“CureDuchenne is excited to participate in the Tinker Bell Half Marathon,” said Debra Miller, founder and CEO of CureDuchenne. “The CureDuchenne Crusaders team will help raise awareness and money to help fund promising research for the 300,000 boys worldwide with Duchenne.”

Duchenne is a devastating muscle disease that impacts 1 in 3,500 boys. Boys are usually diagnosed by the age of 5, in a wheelchair by 12 and most don’t survive their mid-20s.

About CureDuchenne

CureDuchenne, a national nonprofit organization located in Newport Beach, Calif., is gaining international attention for its efforts to raise funds and awareness for Duchenne – a devastating and lethal muscle disease in children. One in every 3,500 male births results in a child  being afflicted with the disease. More than 24,000 boys are living with the disease in the United States alone, and most will not survive their mid-20s.

The funds CureDuchenne raises support the most promising research projects aimed at treating and curing the disease with the help of its distinguished panel of Scientific Advisors from around the world.  To date, seven research projects have made their way into human clinical trials with support from CureDuchenne. This accelerated push to move research from the lab into clinical trials could save the lives of those afflicted and give them hope for halting the progress of the disease.  Very few health-related nonprofits have been as successful in being a  catalyst for human clinical trials.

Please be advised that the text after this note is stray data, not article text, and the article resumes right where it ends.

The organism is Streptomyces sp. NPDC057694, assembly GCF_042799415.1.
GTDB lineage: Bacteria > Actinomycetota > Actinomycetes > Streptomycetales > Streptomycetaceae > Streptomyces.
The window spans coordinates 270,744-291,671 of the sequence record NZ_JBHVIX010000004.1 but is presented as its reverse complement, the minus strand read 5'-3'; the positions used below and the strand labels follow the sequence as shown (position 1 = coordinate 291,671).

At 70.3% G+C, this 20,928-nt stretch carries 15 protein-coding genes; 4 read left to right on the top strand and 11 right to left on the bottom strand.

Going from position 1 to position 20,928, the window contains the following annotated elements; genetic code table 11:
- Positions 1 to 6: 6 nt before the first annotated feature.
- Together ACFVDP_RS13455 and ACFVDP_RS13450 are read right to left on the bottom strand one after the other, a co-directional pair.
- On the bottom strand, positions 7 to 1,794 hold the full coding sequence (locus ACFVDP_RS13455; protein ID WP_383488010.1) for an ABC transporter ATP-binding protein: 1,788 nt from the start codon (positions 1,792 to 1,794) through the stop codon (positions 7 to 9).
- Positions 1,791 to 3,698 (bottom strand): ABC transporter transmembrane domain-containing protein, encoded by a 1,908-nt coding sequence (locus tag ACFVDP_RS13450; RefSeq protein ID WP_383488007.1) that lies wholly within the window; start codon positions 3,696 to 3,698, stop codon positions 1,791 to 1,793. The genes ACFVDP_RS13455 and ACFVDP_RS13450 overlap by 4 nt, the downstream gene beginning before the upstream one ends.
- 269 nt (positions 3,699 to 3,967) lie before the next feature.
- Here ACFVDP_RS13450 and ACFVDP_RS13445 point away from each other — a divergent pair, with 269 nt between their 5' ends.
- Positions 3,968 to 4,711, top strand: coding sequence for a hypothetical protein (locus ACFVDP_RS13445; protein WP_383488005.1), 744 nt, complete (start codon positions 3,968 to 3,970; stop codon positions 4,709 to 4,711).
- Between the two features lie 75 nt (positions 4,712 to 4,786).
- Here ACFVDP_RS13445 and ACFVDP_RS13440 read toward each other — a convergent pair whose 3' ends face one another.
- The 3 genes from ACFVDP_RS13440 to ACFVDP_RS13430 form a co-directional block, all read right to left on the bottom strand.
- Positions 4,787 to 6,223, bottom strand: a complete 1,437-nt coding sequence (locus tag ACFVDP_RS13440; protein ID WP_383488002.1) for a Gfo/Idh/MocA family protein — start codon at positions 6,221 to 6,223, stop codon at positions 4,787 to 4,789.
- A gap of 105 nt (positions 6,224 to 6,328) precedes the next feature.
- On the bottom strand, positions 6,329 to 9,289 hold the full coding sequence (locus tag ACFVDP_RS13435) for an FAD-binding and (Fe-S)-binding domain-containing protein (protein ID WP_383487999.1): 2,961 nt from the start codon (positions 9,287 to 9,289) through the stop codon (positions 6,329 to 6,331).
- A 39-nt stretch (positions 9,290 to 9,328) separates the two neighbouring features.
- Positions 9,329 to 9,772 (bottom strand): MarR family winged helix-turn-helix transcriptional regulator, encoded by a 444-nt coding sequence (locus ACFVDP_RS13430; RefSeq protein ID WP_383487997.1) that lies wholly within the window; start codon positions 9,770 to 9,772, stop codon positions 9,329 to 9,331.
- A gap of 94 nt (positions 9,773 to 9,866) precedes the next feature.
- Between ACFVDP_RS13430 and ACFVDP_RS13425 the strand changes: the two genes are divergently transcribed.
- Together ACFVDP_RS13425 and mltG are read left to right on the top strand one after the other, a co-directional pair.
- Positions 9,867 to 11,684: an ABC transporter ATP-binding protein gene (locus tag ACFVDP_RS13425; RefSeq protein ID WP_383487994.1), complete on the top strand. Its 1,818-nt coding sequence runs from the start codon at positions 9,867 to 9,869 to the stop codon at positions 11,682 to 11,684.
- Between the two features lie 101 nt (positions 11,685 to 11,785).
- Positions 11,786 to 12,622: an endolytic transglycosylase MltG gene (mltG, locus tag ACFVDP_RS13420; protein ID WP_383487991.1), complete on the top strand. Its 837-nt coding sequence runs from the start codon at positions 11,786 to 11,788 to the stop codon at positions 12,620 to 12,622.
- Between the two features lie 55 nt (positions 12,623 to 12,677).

CureDuchenne Karen Harley, 949-872-2552

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Study DMD114876: A Clinical Study to Assess Two Doses of GSK2402986 in Subjects with Duchenne Muscular Dystrophy (DMD) – June 1st, 2012




The following clinical study of the investigational compound GSK2402968 being conducted in the US has recently achieved the milestone of all investigators eligible to screen subjects.

Fourteen investigators are participating in the following cities: Sacramento CA; Stanford, CA; Pensacola, FL; Iowa City, IA; Kansas City, KS; Baltimore, MD; Minneapolis, MN; St. Louis, MO; New York City, NY; Durham, NC; Cincinnati, OH; Columbus, OH; Portland, OR and Dallas TX.


Details regarding all active investigator sites are currently available on the websites and   If would like to learn more about the study, please contact the sites or contact GSK Clinical Support at either GSKCLINICALSUPPORTHD@GSK.COM or 877-379-3718.


Pertinent Inclusion Criteria:

  • Males with DMD with a mutation correctable by skipping exon 51**
  • 5 years old or older
  • Ambulatory
  • Use of an oral glucocorticoid for a minimum of 6 months immediately prior to screening